Meet the real Satoshi Nakamoto, father of Bitcoin


Australian entrepreneur Craig Wright has submitted “solid technical proof” to three media organisations — BBC, The Economist and GQ — thus putting an end to the search for the real Satoshi Nakamoto, the father of cryptocurrency Bitcoin.

Wright was outed as the Bitcoin founder in December last year by Wired Magazine and Gizmodo. However, this was based on leaked emails and documents that were examined by both the publications but was not considered enough to pin him as the founder of the digital currency. At the time, he didn’t comment on either report. But now, The Economist says, Wright has submitted cryptographic proof in a blog post that was only accessible to the aforementioned three publications and came with a non-disclosure clause.
The hunt for Satoshi Nakamoto has been going on for quite a few years now. In fact, it hasn’t been entirely clear until now whether Nakamoto is a single person, a man or a woman behind the creation of Bitcoin or if it was a pseudonym for a group.

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The creator of Bitcoin could be a guy named Craig Wright
The cryptographic proof
Now, Wright, the Australian IT and security consultant described as the senior management executive, information security specialist on his LinkedIn page, in a meeting with BBC, used the same cryptographic keys that were created during the early days of Bitcoin’s development, the media organisation has said.

“The keys are inextricably linked to blocks of bitcoins known to have been created or “mined” by Satoshi Nakamoto. These are the blocks used to send 10 bitcoins to Hal Finney in January [2009] as the first bitcoin transaction,” Wright told BBC during the meeting.
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Finney was one of the engineers who helped turn Wright’s ideas into the Bitcoin protocol, saying that while he was the main guy behind it, there were others who helped him.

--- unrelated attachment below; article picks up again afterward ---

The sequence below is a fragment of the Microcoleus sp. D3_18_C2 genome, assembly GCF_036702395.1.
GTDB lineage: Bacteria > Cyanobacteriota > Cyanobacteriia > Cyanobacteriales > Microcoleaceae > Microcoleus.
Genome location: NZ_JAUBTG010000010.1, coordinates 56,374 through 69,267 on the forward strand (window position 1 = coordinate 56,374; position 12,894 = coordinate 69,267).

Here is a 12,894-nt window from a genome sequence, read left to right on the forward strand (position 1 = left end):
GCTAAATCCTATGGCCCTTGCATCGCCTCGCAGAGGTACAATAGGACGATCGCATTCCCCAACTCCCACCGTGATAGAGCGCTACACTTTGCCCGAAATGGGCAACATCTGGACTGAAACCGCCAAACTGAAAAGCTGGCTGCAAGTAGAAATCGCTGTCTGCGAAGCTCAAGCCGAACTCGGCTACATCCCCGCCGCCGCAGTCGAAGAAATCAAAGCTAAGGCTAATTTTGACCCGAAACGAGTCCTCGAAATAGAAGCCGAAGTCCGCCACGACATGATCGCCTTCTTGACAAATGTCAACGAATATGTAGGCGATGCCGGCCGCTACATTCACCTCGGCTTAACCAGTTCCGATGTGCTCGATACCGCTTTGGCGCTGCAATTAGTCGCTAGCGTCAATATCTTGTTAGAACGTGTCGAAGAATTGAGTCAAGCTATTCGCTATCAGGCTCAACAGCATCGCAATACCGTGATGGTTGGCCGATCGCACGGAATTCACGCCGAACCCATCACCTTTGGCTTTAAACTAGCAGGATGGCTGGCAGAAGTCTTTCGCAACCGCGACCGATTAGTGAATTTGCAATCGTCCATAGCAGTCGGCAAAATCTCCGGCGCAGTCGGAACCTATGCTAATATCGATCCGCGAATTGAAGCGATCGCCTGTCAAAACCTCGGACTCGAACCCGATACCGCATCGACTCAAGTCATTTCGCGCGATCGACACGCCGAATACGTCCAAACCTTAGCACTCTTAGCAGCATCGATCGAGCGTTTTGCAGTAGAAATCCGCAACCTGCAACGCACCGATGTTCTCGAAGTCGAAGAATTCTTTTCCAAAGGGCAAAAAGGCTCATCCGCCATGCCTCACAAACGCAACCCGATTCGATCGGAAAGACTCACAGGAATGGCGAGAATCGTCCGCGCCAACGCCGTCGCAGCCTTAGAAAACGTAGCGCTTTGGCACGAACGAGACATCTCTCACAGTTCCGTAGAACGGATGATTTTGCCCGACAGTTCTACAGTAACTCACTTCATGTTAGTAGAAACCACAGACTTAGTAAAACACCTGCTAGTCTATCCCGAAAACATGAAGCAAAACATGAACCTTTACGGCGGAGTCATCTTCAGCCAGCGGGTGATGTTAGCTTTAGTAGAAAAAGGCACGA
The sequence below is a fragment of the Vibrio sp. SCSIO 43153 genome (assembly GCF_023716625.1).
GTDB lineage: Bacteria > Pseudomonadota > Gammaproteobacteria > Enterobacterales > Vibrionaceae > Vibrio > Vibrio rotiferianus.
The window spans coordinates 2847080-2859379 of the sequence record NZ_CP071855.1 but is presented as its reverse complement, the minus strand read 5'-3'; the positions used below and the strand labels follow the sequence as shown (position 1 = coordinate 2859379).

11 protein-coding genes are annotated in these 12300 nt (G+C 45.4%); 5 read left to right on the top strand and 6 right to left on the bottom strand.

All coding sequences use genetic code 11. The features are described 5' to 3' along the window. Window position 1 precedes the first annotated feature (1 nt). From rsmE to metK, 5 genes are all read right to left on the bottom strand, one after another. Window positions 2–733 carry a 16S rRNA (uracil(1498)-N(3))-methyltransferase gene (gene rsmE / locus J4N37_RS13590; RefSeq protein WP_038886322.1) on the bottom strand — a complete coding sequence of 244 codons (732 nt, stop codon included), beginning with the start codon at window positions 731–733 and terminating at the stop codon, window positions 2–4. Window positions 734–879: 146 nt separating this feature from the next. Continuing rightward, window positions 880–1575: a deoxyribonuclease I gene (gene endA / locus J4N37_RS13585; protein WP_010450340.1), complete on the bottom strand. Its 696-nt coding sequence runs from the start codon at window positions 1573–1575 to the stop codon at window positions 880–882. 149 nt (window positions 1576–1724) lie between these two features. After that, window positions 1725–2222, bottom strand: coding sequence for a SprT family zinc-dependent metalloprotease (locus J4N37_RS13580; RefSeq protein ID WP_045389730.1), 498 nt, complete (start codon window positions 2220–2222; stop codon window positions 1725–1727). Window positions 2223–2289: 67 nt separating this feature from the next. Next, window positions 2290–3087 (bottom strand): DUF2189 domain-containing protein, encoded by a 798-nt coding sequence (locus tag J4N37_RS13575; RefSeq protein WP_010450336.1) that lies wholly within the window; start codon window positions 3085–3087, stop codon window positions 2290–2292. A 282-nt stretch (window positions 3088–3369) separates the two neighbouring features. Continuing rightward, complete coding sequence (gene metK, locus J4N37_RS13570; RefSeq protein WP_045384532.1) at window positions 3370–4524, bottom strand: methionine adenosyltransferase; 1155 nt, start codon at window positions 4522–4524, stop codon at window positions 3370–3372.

Wright may soon release more information that would allow others to cryptographically verify that he is Satoshi Nakamoto, he told BBC.
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What do we know about Craig Wright?
According to The Economist, after spending years behind the pseudonym and ensuring that even the persons he worked with at Bitcoin wouldn’t know his real identity, he was now outing himself “to set the record straight,” he told The Economist. “I’m not seeking publicity…”

Wright says in his blogpost, reported by The Economist, that he is looking take the negative myths attached to bitcoin and the blockchain away.

According to a dna report in December when Wright’s identity was first revealed, tenants at the office building where his company has been listed, call him an “an outgoing guy”. In fact, he was also nicknamed “Mr Bitcoin” because he had once offered to pay for some work in the currency.

The founder of Singapore Bitcoin brokerage David Moskowitz said Wright was pleasant and interesting to talk to. “He’s clearly very intelligent and fits the profile,” he said. “But that doesn’t necessarily mean he is Nakamoto.”